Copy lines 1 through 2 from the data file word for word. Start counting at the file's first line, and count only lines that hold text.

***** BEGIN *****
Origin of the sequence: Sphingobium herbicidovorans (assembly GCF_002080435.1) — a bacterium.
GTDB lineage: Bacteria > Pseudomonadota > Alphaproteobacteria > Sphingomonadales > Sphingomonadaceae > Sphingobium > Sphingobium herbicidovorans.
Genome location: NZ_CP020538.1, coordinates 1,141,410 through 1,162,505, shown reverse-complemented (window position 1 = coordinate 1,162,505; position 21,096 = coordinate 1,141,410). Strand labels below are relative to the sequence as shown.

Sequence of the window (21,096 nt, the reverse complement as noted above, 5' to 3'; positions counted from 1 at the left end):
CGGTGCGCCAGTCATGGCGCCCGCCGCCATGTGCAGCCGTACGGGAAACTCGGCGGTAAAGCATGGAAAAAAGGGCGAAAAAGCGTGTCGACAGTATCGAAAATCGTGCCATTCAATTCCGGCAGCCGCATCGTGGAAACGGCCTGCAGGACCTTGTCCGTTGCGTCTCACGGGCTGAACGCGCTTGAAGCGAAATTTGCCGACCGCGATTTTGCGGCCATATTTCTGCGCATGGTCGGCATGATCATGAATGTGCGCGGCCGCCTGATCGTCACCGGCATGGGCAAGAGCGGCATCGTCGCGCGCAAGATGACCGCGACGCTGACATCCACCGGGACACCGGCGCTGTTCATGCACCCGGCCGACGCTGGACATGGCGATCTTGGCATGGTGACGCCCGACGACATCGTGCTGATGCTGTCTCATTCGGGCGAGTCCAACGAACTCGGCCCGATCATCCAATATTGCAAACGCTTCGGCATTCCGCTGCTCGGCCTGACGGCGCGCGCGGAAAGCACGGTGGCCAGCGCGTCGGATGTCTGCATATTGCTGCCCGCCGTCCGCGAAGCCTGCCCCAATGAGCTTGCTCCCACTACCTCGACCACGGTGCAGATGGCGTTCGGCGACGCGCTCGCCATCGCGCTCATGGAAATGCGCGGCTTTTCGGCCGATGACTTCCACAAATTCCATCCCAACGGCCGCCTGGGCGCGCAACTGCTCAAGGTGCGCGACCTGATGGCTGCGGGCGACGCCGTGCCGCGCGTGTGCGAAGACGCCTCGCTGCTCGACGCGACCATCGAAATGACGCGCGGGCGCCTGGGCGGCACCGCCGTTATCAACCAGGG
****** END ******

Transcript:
Origin of the sequence: Sphingobium herbicidovorans (assembly GCF_002080435.1) — a bacterium.
GTDB lineage: Bacteria > Pseudomonadota > Alphaproteobacteria > Sphingomonadales > Sphingomonadaceae > Sphingobium > Sphingobium herbicidovorans.